Romney could lose Mississippi and Alabama primaries and maintain delegate edge

Holly Bailey
The Ticket

Rick Santorum scored what his campaign trumpeted as a "landslide" victory in Kansas's Republican presidential primary on Saturday, and he's expected to do well in Tuesday's Deep South contests in Mississippi and Alabama.

But while Santorum bested Mitt Romney by more than 30 points in Kansas, the fight for the Republican nomination is not  about winning the popular vote. From here on out, it's all about delegate math—and Romney continues to maintain a major edge over his rivals.

While Santorum won 33 of Kansas's 40 delegates at stake on Saturday, Romney kept pace. He racked up 32 delegates from low-key contests in Wyoming and in the territories of Guam, the Northern Mariana Islands and the Virgin Islands. And despite his poor showing in the state, Romney scored 7 delegates out of Kansas. All told, the former Massachusetts governor ended the weekend with 39 new delegates, compared to Santorum's 36.

On Tuesday, 116 delegates are up for grabs—including 49 in Alabama, 38 in Mississippi, 20 in Hawaii and 9 in American Samoa.  But none of the states are "winner take all"—which means there is little opportunity for Santorum or Gingrich to make big gains on Romney as long as the front-runner finishes a close second or third place.

According to a tally by the Associated Press, Romney currently has more than twice as many delegates as Santorum—454 vs. 217. Newt Gingrich has just 107 delegates, while Ron Paul has 47 delegates. To win the nomination, a candidate has to win 1,144 delegates.

Last week, a Romney campaign adviser argued that it would take "an act of God" for Santorum or Gingrich to match the former Massachusetts governor in the race for delegates. By their calculation, Romney needs to win 48 percent of the remaining delegates in the race to win the nomination, whereas Santorum would have to win 65 percent of delegates and Newt Gingrich 70 percent.

In a campaign stop Sunday, Santorum dismissed that talk—insisting he still has a viable shot to best Romney for the nomination.

"You have Gov. Romney now saying, 'Oh this race is over that mathematically it can't work," Santorum declared, per NBC News. "When we have our nominee going out there and trying to sell the American public to vote for him because of mathematics, we are in very, very tough shape. This isn't about math. This is about vision, it's about leadership."

Meanwhile, Santorum strategist John Patrick Yob pushed back against Romney's stats in a memo leaked to reporters, calling Romney's delegate projections "fuzzy math" and a "defensive smokescreen" to distract from Romney's inability to win key constituences in the South and beyond.

"The situation is only going to get worse for them and better for Rick Santorum as time passes," Yob wrote. "Simply put, time is on our side."

But is it?

As the Romney campaign noted in its briefing with reporters last week, there are only four statewide "winner take all" contests coming up that give Santorum or Gingrich a significant chance to catch up to Romney in the delegate race. Yet all are in places that are friendly to Romney, including Utah (40 delegates), Delaware (17 delegates), New Jersey (50 delegates) and Washington, D.C. (17 delegates)—and Santorum did not qualify for the ballot in the nation's capital.

In its memo, the Santorum campaign claimed Wisconsin—with 42 delegates—and Maryland—with 37 delegates—are winner-take-all states, but Davidson College's Josh Putnam, who tracks the delegate race on his blog, Frontloading HQ, says those states are winner-take-all by congressional district—which still allows each of the candidates to amass delegates around the state.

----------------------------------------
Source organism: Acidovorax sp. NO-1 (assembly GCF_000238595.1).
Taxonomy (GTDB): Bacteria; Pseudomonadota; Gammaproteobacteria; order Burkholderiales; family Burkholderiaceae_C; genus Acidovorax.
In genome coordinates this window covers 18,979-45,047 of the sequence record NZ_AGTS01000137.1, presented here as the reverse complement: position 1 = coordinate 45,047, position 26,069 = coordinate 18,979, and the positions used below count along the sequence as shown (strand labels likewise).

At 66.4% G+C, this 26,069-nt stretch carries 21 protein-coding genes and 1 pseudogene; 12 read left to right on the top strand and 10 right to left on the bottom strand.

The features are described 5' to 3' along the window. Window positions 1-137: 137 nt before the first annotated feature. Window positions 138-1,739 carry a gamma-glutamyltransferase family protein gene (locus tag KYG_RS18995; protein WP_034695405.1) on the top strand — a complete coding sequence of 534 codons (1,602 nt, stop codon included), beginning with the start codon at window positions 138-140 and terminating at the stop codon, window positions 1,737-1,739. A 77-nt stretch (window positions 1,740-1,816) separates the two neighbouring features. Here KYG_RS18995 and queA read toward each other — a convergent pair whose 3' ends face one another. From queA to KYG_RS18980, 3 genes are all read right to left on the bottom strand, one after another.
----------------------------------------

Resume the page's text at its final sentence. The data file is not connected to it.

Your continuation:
Still, the Santorum campaign insists it can make up ground by winning the majority of delegates in states like Missouri (52 delegates), Santorum's home state of Pennsylvania (71 delegates), and Louisiana (46 delegates). His campaign argues that wins in Missouri and Louisiana could translate into momentum heading into other key primaries and help him rack up more delegates than Romney.

Both campaigns are putting a heavy emphasis on the Illinois primary March 20. In its briefing last week, the Romney campaign argued it has a stronger organization and a more comprehensive slate of well-known delegates in the state. (Unlike other states, Illinois lists its delegates on the ballot identifying them as surrogates for particular candidates). The Santorum campaign, Romney aides noted, failed to qualify for the ballot in four of the state's 18 congressional districts.

But not unlike Florida, Michigan and Ohio, Romney faces an uphill battle when wooing rural voters in the state. A WGN-TV/Chicago Tribune poll released Sunday found Romney and Santorum statistically tied in the state—35 percent for Romney to 31 percent for Santorum, with a margin of error of plus or minus 4 percentage points. Romney leads in the Chicago area, and Santorum's strength is downstate, where voters tend to be more conservative.

Romney hoped to lock up the Republican presidential nomination in Illinois, in part because of the image of winning in President Obama's backyard. But as Slate's John Dickerson notes, the Santorum campaign is plotting methods to keep his campaign alive well into the party's convention in Tampa, in part by trying to pick off delegates from Gingrich or even wavering Romney supporters. Meanwhile, the Romney campaign is planning similar efforts, targeting delegates at state conventions in Iowa and other states.

"I think you'll see at the end of the day that Rick Santorum will lose delegates," a Romney strategist told reporters last week.

In other words, the long slog is just beginning.

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